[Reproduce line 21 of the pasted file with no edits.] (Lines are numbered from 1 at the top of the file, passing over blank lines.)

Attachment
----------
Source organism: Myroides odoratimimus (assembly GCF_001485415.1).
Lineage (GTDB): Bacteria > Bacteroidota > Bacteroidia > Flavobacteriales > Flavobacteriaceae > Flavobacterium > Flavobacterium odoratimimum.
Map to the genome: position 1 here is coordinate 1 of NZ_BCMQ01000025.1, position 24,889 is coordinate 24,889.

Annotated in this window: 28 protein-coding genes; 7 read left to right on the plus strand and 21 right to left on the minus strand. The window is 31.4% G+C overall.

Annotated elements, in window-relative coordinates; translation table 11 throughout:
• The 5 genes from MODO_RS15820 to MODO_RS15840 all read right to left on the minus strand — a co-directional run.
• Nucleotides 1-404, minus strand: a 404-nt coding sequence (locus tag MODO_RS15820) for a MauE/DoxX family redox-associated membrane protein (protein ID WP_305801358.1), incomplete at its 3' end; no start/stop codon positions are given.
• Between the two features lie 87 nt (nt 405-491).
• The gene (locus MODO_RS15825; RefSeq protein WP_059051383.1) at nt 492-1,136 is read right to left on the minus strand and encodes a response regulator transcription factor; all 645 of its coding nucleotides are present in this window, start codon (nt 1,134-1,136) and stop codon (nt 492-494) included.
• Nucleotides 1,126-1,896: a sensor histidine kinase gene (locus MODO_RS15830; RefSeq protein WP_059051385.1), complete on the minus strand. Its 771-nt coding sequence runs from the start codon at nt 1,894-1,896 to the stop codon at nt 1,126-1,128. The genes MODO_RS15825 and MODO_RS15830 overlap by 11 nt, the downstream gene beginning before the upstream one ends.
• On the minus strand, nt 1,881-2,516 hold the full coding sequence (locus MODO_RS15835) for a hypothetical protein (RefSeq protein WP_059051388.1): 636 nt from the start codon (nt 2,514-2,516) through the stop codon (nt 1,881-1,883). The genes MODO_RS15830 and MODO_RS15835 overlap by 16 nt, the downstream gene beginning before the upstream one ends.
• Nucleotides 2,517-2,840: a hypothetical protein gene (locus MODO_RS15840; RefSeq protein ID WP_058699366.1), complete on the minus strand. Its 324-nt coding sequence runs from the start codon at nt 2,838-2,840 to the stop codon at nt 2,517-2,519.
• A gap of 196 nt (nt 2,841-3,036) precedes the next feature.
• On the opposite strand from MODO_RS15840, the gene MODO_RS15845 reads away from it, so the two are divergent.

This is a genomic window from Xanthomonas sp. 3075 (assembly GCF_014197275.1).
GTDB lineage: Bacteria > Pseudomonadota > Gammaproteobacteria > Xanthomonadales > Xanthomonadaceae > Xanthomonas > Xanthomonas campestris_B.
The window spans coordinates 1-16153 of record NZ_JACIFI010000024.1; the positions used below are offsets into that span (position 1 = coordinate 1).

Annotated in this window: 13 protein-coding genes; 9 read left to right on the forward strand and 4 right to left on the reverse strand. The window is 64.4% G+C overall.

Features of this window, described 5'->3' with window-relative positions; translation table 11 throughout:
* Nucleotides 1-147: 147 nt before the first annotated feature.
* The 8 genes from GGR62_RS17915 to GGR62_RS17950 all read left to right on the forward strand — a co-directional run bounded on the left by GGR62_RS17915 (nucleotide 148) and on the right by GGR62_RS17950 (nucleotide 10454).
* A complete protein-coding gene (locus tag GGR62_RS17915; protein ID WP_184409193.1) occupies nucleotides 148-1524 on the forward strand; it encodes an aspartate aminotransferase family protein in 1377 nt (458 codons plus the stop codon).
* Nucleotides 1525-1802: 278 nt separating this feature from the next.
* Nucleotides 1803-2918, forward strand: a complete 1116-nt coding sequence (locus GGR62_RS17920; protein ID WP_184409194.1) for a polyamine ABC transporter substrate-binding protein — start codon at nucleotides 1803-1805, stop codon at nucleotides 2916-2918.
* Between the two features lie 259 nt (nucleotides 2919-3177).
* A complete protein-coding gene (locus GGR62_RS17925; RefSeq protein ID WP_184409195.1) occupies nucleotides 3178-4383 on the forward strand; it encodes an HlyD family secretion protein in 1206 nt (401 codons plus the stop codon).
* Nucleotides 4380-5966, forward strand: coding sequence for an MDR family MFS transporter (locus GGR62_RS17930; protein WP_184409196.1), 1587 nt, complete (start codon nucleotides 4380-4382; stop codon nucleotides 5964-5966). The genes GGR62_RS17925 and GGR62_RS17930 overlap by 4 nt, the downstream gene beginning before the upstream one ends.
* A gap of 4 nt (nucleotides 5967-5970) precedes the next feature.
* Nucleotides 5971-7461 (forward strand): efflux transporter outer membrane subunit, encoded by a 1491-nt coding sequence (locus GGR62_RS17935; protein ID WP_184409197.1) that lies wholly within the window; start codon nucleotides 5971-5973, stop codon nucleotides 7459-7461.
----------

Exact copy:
* The 8 genes from GGR62_RS17915 to GGR62_RS17950 all read left to right on the forward strand — a co-directional run bounded on the left by GGR62_RS17915 (nucleotide 148) and on the right by GGR62_RS17950 (nucleotide 10454).